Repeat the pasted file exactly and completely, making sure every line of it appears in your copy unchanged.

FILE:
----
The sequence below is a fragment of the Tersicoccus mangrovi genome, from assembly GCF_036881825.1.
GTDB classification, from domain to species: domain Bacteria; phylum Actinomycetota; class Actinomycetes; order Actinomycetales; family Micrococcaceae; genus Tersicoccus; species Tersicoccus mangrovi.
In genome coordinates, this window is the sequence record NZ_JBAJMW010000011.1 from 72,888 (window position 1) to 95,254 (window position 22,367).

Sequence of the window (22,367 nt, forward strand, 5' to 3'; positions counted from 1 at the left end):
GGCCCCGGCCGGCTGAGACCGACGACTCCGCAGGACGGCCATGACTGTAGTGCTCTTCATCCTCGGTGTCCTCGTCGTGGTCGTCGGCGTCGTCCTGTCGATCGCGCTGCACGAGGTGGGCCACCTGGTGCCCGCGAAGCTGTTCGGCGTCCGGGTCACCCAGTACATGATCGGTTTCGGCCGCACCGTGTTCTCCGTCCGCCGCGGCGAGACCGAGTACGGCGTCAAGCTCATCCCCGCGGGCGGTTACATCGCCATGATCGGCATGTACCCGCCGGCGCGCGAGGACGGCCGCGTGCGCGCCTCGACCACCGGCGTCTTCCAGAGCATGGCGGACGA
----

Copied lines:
The sequence below is a fragment of the Tersicoccus mangrovi genome, from assembly GCF_036881825.1.
GTDB classification, from domain to species: domain Bacteria; phylum Actinomycetota; class Actinomycetes; order Actinomycetales; family Micrococcaceae; genus Tersicoccus; species Tersicoccus mangrovi.
In genome coordinates, this window is the sequence record NZ_JBAJMW010000011.1 from 72,888 (window position 1) to 95,254 (window position 22,367).

Sequence of the window (22,367 nt, forward strand, 5' to 3'; positions counted from 1 at the left end):
GGCCCCGGCCGGCTGAGACCGACGACTCCGCAGGACGGCCATGACTGTAGTGCTCTTCATCCTCGGTGTCCTCGTCGTGGTCGTCGGCGTCGTCCTGTCGATCGCGCTGCACGAGGTGGGCCACCTGGTGCCCGCGAAGCTGTTCGGCGTCCGGGTCACCCAGTACATGATCGGTTTCGGCCGCACCGTGTTCTCCGTCCGCCGCGGCGAGACCGAGTACGGCGTCAAGCTCATCCCCGCGGGCGGTTACATCGCCATGATCGGCATGTACCCGCCGGCGCGCGAGGACGGCCGCGTGCGCGCCTCGACCACCGGCGTCTTCCAGAGCATGGCGGACGA